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The Secret Countess by Eva Ibbotson

Overview

The Secret CountessTitle: The Secret Countess
Author: Eva Ibbotson
Rating Out of 5: 5 (I will read this again and again and again)
My Bookshelves: Easy reading, History, Romance
Pace: Medium
Format: Novel
Publisher: Young Picador
Year: 1981
5th sentence, 74th page: ‘She’s new,’ he said.

Buy The Book Now at The Book Depository, Free Delivery World Wide Synopsis

Anna, a young countess, has lived in the glittering city of St Petersburg all her life in an ice-blue palace overlooking the River Neva. But when revolution tears Russia apart, her now-penniless family is forced to flee to England. Armed with an out-of-date book on housekeeping, Anna determines to become a housemaid and she finds work at the Earl of Westerholme’s crumbling but magnificent mansion. The staff and the family are sure there is something not quite right about their new maid – but she soon wins them over with her warmth and dedication.

Then the young Earl returns home from the war – and Anna falls hopelessly in love. But they can never be together: Rupert is engaged to the snobbish and awful Muriel – and anyway, Anna is only a servant. Or so everybody thinks . . .

Thoughts

It doesn’t matter how many times I read this novel, I fall in love every single time. After all, it’s the most beautiful love story set in picturesque England. Kind of Downton Abbey-ish, but with one of the best love stories I’ve ever read. It is simple, subtle and sneaks up on both you and Anna as you read. Honestly, you can’t help but smile as you turn the last page of the book. And, sometimes all you want to do is go back to the beginning all over again.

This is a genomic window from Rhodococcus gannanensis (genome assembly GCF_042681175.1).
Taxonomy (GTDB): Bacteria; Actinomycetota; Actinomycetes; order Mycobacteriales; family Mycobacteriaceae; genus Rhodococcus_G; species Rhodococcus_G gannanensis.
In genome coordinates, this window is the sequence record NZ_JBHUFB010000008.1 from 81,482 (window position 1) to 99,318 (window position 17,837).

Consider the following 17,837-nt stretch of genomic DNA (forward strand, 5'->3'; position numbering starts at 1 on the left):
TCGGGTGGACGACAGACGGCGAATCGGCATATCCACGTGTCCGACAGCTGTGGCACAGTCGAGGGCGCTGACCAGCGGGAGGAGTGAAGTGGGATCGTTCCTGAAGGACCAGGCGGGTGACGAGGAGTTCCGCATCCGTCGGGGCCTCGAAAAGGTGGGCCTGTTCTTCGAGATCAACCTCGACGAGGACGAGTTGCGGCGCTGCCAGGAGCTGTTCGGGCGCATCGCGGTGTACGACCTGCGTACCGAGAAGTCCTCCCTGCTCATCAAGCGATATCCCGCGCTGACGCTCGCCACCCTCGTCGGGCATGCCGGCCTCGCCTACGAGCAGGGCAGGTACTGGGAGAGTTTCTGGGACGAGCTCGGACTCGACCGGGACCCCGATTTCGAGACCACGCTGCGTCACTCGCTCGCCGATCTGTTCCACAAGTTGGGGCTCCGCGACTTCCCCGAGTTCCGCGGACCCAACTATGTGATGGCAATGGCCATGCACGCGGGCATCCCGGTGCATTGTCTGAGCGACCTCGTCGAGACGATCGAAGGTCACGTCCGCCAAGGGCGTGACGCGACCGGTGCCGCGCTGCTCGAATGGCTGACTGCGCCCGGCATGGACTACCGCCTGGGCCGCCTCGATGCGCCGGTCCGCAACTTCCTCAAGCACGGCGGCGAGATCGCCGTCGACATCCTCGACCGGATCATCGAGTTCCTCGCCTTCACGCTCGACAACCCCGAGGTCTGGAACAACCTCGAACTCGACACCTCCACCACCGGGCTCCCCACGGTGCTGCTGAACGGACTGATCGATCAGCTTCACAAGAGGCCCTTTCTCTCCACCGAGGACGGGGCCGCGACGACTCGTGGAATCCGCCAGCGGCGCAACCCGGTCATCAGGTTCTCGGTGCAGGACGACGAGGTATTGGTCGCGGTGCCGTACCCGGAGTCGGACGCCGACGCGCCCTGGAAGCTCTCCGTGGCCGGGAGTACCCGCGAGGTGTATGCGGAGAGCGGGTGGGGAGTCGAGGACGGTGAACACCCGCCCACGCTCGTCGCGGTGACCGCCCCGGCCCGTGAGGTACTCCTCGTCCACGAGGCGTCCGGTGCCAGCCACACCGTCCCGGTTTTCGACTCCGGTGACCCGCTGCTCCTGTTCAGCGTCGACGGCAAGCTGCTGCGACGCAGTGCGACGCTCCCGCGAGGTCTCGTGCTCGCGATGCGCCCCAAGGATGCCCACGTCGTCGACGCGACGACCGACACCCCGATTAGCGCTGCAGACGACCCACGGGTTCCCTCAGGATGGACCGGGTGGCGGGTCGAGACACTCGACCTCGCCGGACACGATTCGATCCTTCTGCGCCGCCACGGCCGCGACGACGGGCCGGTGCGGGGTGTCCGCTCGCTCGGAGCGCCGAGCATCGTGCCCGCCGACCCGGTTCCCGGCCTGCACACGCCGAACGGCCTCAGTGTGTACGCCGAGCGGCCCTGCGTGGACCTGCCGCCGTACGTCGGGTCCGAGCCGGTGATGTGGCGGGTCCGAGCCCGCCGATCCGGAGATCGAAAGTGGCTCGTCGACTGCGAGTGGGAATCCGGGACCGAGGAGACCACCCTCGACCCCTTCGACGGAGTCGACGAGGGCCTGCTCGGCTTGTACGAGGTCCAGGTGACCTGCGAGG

I’ve always struggled with reading historical fiction – I’m not really all that knowledgeable about it, and quite often, I get so bogged down in the details that I lose the story. Maybe I should really just do some research into the periods I’m reading about, but that would just take away from my time spent in the story… but I digress. Ibbotson’s work doesn’t get so bogged down about the details (in this case the years surrounding World War I) that you can’t find the story anymore. Instead, the history around World War I is just a great back drop to a story that expands the ages – like all good love stories.

So far this makes it sound like I love romances. But, mostly, I find them kind of tedious and frustrating to read. Boy meets girl, girl meets boy, love, sappy, bleugh… and, although this novel does mostly follow that pattern, there’s just that something extra that makes it interesting enough to read. Interesting enough that I have read this at least once a year since I got given it for Christmas.

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Image source: Amazon

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